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Loneliness and Social Engagement in Older Adults Based in Lombardy during the COVID-19 Lockdown: The Long-Term Effects of a Course on Social Networking Sites Use

1
Golgi Cenci Foundation, Corso San Martino 10, 20081 Abbiategrasso, Italy
2
IRCSS-INRCA National Institute of Health & Science on Ageing, Centre for Socio-Economic Research on Ageing, 60124 Ancona, Italy
*
Author to whom correspondence should be addressed.
Int. J. Environ. Res. Public Health 2020, 17(21), 7912; https://doi.org/10.3390/ijerph17217912
Received: 15 September 2020 / Revised: 21 October 2020 / Accepted: 26 October 2020 / Published: 28 October 2020
(This article belongs to the Special Issue Advances in Socio-Economic Research on Ageing)
Older adults are less familiar with communication technology, which became essential to maintain social contacts during the COVID-19 lockdown. The present study aimed at exploring how older adults, previously trained for Social Networking Sites (SNSs) use, experienced the lockdown period. In the first two weeks of May 2020, telephone surveys were conducted with individuals aged 81–85 years and resident in Abbiategrasso (Milan), who previously participated in a study aimed at evaluating the impact of SNSs use on loneliness in old age (ClinicalTrials.gov, NCT04242628). We collected information on SNSs use, self-perceived loneliness, and social engagement with family and friends. Interviewed participants were stratified as trained (N = 60) and untrained (N = 70) for SNSs use, based on their attendance to group courses held the previous year as part of the main experimental study. The groups were comparable for sociodemographics and clinical features. Participants trained for SNSs use reported significantly higher usage of SNSs and reduced feeling of being left out. Compared to pre-lockdown levels, individuals trained for SNSs use showed a lighter reduction in social contacts. These findings support the utility of training older adults for SNSs use in order to improve their social inclusion, even in extreme conditions of self-isolation and perceived vulnerability. View Full-Text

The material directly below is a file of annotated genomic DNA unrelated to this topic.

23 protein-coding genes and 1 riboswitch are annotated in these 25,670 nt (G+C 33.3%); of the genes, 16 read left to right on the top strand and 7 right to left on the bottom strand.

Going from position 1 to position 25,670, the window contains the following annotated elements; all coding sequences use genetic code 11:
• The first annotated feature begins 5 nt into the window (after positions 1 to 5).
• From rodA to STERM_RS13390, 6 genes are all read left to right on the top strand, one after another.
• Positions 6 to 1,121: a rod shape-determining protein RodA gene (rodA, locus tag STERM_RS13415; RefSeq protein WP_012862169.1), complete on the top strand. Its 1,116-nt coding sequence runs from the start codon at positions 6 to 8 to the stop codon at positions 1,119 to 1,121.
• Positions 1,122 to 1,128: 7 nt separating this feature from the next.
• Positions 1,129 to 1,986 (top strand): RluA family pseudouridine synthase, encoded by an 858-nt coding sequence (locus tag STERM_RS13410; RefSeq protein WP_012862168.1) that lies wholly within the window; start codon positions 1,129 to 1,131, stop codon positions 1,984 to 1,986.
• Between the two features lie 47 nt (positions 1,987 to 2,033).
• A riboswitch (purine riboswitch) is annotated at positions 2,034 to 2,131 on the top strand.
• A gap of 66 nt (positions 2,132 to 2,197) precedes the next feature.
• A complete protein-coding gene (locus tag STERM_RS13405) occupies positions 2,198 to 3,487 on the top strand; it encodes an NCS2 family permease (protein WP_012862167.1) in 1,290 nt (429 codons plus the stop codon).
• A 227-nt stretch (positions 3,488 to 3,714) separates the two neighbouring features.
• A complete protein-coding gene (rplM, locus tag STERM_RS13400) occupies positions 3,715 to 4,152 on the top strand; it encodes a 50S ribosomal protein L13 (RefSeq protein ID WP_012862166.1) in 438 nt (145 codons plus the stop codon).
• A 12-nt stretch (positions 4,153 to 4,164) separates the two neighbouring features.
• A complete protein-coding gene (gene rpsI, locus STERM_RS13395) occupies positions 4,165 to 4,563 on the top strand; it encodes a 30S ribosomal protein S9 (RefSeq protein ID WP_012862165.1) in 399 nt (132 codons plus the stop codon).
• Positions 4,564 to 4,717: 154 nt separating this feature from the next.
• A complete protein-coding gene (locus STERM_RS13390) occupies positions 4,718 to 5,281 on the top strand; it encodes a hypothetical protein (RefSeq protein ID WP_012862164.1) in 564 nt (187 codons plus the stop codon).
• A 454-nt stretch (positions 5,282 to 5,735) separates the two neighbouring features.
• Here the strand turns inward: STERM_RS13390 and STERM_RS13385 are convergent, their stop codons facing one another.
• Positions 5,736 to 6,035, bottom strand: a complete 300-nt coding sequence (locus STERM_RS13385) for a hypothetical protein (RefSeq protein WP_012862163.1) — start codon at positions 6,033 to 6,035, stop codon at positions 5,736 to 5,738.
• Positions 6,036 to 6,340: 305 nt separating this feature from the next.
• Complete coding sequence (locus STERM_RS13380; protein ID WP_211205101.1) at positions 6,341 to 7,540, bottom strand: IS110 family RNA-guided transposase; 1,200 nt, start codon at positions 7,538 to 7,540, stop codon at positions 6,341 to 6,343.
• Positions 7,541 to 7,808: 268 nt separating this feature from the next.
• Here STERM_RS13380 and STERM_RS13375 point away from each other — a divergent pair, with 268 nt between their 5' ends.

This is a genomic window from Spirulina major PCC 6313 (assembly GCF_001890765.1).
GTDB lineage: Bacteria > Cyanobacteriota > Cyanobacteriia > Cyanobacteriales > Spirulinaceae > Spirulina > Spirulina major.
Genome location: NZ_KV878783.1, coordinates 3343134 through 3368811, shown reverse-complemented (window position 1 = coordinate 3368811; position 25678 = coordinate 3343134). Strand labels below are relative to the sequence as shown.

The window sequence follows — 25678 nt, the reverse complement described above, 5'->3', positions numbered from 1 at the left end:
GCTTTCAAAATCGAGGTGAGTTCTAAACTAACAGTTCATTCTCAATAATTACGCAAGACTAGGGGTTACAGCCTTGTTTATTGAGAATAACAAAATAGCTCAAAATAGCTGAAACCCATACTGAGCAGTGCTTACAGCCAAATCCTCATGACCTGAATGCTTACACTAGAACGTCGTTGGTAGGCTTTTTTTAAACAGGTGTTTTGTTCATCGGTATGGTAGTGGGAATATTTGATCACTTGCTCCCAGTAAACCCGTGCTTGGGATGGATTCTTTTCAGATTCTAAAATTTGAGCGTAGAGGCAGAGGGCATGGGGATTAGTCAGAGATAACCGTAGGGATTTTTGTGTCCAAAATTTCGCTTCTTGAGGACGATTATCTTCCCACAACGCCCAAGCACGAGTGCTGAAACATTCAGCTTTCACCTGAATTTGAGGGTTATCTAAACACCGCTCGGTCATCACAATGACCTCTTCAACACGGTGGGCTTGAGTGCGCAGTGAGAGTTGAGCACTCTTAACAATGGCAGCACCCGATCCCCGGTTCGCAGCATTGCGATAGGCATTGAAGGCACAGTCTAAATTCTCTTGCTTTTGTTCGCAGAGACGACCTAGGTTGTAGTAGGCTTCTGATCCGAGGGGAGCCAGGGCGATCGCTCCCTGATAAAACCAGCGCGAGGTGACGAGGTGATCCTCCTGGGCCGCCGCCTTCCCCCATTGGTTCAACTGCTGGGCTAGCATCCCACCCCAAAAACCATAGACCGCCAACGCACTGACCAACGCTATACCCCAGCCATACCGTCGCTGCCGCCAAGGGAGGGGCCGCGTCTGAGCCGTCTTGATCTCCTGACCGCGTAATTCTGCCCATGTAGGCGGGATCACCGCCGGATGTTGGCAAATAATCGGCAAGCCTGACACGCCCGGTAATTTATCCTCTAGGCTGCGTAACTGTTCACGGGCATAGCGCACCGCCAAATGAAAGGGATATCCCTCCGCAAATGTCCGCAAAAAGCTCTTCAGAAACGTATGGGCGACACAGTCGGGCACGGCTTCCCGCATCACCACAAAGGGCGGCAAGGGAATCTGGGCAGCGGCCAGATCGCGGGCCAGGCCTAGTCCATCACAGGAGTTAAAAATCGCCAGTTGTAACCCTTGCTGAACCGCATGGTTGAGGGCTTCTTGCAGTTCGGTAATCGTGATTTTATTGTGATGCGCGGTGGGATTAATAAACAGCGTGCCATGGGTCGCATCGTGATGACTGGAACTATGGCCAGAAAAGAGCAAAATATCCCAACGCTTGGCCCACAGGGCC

Keywords: social networking sites; lockdown; loneliness; social isolation; communication technology social networking sites; lockdown; loneliness; social isolation; communication technology
MDPI and ACS Style

Rolandi, E.; Vaccaro, R.; Abbondanza, S.; Casanova, G.; Pettinato, L.; Colombo, M.; Guaita, A. Loneliness and Social Engagement in Older Adults Based in Lombardy during the COVID-19 Lockdown: The Long-Term Effects of a Course on Social Networking Sites Use. Int. J. Environ. Res. Public Health 2020, 17, 7912. https://doi.org/10.3390/ijerph17217912

AMA Style

Rolandi E, Vaccaro R, Abbondanza S, Casanova G, Pettinato L, Colombo M, Guaita A. Loneliness and Social Engagement in Older Adults Based in Lombardy during the COVID-19 Lockdown: The Long-Term Effects of a Course on Social Networking Sites Use. International Journal of Environmental Research and Public Health. 2020; 17(21):7912. https://doi.org/10.3390/ijerph17217912

Chicago/Turabian Style

Rolandi, Elena, Roberta Vaccaro, Simona Abbondanza, Georgia Casanova, Laura Pettinato, Mauro Colombo, and Antonio Guaita. 2020. "Loneliness and Social Engagement in Older Adults Based in Lombardy during the COVID-19 Lockdown: The Long-Term Effects of a Course on Social Networking Sites Use" International Journal of Environmental Research and Public Health 17, no. 21: 7912. https://doi.org/10.3390/ijerph17217912

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